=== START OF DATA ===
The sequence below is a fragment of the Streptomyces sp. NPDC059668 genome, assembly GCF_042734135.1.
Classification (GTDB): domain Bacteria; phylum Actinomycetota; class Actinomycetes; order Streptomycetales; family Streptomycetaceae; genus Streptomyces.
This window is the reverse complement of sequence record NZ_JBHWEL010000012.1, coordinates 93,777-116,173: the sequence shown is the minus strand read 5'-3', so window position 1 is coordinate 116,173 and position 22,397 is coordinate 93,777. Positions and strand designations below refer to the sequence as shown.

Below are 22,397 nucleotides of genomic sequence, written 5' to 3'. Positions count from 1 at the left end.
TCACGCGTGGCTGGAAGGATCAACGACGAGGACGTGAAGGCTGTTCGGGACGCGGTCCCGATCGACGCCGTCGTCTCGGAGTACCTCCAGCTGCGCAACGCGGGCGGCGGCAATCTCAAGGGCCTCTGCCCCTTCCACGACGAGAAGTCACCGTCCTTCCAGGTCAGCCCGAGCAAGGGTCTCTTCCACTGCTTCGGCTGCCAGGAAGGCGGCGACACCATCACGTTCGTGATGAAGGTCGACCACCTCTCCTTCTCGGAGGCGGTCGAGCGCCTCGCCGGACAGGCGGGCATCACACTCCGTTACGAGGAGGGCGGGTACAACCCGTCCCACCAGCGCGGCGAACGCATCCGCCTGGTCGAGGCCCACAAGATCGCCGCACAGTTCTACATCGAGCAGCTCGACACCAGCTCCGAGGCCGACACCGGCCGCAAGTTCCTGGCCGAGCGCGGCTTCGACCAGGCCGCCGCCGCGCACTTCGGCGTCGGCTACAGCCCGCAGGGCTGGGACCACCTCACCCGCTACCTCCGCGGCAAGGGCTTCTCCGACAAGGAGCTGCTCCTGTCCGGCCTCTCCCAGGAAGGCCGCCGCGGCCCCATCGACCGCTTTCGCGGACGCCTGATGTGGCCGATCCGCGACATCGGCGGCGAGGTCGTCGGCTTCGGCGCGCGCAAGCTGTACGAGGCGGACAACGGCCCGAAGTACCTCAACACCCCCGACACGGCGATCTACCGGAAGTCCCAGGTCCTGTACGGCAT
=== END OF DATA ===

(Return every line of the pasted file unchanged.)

The sequence below is a fragment of the Streptomyces sp. NPDC059668 genome, assembly GCF_042734135.1.
Classification (GTDB): domain Bacteria; phylum Actinomycetota; class Actinomycetes; order Streptomycetales; family Streptomycetaceae; genus Streptomyces.
This window is the reverse complement of sequence record NZ_JBHWEL010000012.1, coordinates 93,777-116,173: the sequence shown is the minus strand read 5'-3', so window position 1 is coordinate 116,173 and position 22,397 is coordinate 93,777. Positions and strand designations below refer to the sequence as shown.

Below are 22,397 nucleotides of genomic sequence, written 5' to 3'. Positions count from 1 at the left end.
TCACGCGTGGCTGGAAGGATCAACGACGAGGACGTGAAGGCTGTTCGGGACGCGGTCCCGATCGACGCCGTCGTCTCGGAGTACCTCCAGCTGCGCAACGCGGGCGGCGGCAATCTCAAGGGCCTCTGCCCCTTCCACGACGAGAAGTCACCGTCCTTCCAGGTCAGCCCGAGCAAGGGTCTCTTCCACTGCTTCGGCTGCCAGGAAGGCGGCGACACCATCACGTTCGTGATGAAGGTCGACCACCTCTCCTTCTCGGAGGCGGTCGAGCGCCTCGCCGGACAGGCGGGCATCACACTCCGTTACGAGGAGGGCGGGTACAACCCGTCCCACCAGCGCGGCGAACGCATCCGCCTGGTCGAGGCCCACAAGATCGCCGCACAGTTCTACATCGAGCAGCTCGACACCAGCTCCGAGGCCGACACCGGCCGCAAGTTCCTGGCCGAGCGCGGCTTCGACCAGGCCGCCGCCGCGCACTTCGGCGTCGGCTACAGCCCGCAGGGCTGGGACCACCTCACCCGCTACCTCCGCGGCAAGGGCTTCTCCGACAAGGAGCTGCTCCTGTCCGGCCTCTCCCAGGAAGGCCGCCGCGGCCCCATCGACCGCTTTCGCGGACGCCTGATGTGGCCGATCCGCGACATCGGCGGCGAGGTCGTCGGCTTCGGCGCGCGCAAGCTGTACGAGGCGGACAACGGCCCGAAGTACCTCAACACCCCCGACACGGCGATCTACCGGAAGTCCCAGGTCCTGTACGGCAT